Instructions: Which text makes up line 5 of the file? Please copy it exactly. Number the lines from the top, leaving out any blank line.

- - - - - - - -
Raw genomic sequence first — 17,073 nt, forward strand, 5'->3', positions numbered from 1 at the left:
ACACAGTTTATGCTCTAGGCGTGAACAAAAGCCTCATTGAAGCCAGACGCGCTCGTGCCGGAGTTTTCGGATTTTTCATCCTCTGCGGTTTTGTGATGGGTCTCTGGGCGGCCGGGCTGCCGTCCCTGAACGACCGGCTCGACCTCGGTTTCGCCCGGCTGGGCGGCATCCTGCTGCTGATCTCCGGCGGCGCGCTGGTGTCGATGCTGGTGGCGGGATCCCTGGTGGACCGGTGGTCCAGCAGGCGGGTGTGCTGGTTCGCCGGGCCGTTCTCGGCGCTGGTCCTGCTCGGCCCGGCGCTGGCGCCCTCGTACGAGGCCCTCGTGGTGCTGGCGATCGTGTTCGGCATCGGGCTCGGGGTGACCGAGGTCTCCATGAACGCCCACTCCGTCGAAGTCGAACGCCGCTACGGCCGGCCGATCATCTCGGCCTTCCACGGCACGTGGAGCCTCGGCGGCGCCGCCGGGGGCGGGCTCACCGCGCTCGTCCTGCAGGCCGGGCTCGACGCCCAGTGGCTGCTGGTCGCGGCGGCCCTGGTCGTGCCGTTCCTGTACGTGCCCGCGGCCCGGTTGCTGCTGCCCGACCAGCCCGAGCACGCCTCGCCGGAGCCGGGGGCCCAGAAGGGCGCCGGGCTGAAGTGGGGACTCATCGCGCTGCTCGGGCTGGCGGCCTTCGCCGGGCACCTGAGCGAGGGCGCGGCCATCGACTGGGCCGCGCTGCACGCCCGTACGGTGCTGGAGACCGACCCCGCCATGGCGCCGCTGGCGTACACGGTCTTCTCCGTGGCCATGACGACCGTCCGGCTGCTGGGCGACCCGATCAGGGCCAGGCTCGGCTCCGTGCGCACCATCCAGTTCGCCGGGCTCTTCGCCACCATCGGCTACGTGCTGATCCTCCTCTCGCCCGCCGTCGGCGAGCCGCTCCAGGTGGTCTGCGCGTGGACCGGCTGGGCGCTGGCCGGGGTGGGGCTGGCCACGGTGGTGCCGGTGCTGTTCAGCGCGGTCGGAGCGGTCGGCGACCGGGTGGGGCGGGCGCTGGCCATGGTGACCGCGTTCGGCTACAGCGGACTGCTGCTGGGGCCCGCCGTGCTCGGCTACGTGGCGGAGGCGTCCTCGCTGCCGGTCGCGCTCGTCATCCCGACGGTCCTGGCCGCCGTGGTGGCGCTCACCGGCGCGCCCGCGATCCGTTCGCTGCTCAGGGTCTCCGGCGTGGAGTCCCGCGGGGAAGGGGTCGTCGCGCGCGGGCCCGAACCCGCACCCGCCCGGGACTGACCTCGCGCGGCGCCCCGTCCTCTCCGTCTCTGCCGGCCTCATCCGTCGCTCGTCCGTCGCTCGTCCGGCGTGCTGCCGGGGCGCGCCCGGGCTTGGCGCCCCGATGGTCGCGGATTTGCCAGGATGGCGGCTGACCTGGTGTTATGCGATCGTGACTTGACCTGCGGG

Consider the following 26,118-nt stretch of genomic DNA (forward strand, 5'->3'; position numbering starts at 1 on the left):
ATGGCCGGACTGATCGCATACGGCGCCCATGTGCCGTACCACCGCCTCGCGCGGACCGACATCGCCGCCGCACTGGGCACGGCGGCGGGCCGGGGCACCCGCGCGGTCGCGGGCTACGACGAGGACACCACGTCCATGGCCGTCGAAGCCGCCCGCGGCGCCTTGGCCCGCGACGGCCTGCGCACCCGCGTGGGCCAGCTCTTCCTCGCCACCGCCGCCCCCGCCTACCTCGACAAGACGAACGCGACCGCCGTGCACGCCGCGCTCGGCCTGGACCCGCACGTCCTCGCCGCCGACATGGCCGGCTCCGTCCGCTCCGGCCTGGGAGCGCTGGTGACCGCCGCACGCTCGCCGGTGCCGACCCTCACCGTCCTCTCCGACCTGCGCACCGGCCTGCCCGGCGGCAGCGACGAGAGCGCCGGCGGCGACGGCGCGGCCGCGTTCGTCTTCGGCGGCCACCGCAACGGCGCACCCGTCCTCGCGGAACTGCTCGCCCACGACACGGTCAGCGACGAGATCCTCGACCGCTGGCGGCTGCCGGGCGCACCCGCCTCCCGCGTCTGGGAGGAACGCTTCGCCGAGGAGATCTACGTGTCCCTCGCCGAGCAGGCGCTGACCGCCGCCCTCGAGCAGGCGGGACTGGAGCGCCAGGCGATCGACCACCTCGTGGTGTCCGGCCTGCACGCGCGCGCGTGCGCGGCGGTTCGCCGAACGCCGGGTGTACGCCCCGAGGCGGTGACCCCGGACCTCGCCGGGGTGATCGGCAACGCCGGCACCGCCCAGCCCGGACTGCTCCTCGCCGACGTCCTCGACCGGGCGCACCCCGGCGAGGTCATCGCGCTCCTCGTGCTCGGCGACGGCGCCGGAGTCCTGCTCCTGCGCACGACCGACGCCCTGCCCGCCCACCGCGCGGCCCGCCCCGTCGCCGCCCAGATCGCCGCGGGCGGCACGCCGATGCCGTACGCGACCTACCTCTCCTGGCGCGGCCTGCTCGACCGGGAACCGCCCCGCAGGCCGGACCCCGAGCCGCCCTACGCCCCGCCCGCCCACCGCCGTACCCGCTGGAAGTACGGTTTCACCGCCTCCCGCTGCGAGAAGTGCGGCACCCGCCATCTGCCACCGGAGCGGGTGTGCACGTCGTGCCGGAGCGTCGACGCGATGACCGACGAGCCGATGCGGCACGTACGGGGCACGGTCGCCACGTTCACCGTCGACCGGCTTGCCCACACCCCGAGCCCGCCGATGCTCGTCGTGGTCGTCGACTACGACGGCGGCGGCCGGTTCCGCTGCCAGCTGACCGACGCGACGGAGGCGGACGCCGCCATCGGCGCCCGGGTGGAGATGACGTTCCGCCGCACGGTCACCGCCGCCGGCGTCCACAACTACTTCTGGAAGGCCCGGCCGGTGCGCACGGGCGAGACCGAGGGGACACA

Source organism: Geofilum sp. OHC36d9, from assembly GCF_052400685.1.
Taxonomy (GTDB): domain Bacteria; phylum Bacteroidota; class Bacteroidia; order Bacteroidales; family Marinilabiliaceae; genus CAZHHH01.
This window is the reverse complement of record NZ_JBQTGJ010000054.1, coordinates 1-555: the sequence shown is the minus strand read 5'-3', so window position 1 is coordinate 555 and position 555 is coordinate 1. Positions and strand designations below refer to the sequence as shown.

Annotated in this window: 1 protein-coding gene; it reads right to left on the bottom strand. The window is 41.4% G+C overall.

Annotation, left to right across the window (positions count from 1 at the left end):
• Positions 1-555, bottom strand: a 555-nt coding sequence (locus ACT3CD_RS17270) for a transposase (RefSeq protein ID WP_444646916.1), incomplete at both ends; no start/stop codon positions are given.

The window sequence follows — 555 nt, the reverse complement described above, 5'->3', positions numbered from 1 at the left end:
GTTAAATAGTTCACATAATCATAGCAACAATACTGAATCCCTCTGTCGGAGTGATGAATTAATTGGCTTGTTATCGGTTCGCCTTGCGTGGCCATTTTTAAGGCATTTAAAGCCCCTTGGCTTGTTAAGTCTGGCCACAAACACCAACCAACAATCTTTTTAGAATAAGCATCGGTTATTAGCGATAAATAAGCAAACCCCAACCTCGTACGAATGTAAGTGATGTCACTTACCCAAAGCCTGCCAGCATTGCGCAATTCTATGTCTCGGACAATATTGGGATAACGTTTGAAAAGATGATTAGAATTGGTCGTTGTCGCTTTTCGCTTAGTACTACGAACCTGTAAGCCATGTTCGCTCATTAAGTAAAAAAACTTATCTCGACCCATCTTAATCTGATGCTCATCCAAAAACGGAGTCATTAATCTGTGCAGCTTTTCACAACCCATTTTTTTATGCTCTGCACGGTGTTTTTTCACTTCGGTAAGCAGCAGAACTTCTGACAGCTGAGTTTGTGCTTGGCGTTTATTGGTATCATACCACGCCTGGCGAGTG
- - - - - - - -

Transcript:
Source organism: Geofilum sp. OHC36d9, from assembly GCF_052400685.1.